Study reconstructs ancient storms to help predict changes in tropical cyclone hotspot

November 16, 2020

Intense tropical cyclones are expected to become more frequent as climate change increases temperatures in the Pacific Ocean. But not every area will experience storms of the same magnitude. New research from the Woods Hole Oceanographic Institution (WHOI) published in Nature Geoscience reveals that tropical cyclones were actually more frequent in the southern Marshall Islands during the Little Ice Age, when temperatures in the Northern Hemisphere were cooler than they are today.

This means that changes in atmospheric circulation, driven by differential ocean warming, heavily influence the location and intensity of tropical cyclones.

In the first study of its kind so close to the equator, lead author James Bramante reconstructed 3,000 years of storm history on Jaluit Atoll in the southern Marshall Islands. This region is the birthplace of tropical cyclones in the western North Pacific--the world's most active tropical cyclone zone. Using differences in sediment size as evidence of extreme weather events, Bramante found that tropical cyclones occurred in the region roughly once a century, but increased to a maximum of four per century from 1350 to 1700 CE, a period known as the Little Ice Age.

Bramante, a recent graduate of the MIT-WHOI Joint Program in Oceanography/Applied Ocean Science and Engineering, says this finding sheds light on how climate change affects where cyclones are able to form.

"Atmospheric circulation changes due to modern, human-induced climate warming are opposite of the circulation changes due to the Little Ice Age," notes Bramante. "So we can expect to see the opposite effect in the deep tropics--a decrease in tropical cyclones close to the equator. It could be good news for the southern Marshall Islands, but other areas would be threatened as the average location of cyclone generation shifts north," he adds.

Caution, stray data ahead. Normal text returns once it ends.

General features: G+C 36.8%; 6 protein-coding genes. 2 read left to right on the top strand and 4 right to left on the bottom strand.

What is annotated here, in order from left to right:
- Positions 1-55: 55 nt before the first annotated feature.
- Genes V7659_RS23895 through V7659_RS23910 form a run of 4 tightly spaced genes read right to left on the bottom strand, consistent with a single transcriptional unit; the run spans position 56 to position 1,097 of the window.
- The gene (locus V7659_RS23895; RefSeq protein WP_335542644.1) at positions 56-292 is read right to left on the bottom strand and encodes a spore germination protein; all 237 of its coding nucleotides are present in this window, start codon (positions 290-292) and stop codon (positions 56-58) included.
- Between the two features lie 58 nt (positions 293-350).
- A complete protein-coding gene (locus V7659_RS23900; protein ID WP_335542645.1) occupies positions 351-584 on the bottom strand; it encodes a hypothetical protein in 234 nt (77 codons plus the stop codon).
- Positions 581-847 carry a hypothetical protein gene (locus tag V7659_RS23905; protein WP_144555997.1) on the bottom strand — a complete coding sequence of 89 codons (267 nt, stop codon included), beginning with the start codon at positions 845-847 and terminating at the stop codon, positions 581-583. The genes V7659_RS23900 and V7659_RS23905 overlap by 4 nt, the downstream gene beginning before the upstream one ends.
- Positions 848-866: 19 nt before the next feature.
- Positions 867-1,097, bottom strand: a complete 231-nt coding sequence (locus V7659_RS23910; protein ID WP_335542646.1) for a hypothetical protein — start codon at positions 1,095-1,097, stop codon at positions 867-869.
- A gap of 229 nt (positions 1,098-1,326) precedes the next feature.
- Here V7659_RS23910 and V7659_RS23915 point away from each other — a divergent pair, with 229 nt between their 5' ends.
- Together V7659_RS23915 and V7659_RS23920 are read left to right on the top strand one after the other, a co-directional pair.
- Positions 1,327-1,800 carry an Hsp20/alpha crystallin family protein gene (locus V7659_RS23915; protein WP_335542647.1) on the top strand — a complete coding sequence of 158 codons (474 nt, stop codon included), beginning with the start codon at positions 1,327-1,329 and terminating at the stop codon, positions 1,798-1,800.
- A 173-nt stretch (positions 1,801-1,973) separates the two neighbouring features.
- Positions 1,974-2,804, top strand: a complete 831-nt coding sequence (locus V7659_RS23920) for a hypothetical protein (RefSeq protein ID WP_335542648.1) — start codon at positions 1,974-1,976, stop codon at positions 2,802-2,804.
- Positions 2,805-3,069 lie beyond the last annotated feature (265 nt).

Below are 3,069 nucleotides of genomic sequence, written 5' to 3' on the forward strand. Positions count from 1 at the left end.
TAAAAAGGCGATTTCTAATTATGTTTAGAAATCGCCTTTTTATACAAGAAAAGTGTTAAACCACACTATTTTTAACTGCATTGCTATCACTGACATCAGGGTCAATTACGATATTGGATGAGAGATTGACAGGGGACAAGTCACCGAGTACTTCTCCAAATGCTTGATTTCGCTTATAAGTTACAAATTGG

During major storm events, coarse sediment is stirred up and deposited by currents and waves into "blue holes", ancient caves that collapsed and turned into sinkholes that filled with sea water over thousands of years. In a 2015 field study, Bramante and his colleagues took samples from a blue hole on Jaluit Atoll and found coarse sediment among the finer grains of sand. After sorting the grains by size and analyzing the data from Typhoon Ophelia, which devastated the atoll in 1958, the researchers had a template with which to identify other storm events that appear in the sediment record. They then used radiocarbon dating--a method of determining age by the ratio of carbon isotopes in a sample--to date the sediment in each layer.

Armed with previously-collected data about the ancient climate from tree rings, coral cores, and fossilized marine organisms, the researchers were able to piece together the conditions that existed at the time. By connecting this information with the record of storms preserved in sediment from Jaluit Atoll, the researchers demonstrated through computer modeling that the particular set of conditions responsible for equatorial trade winds heavily influenced the number, intensity and location where cyclones would form.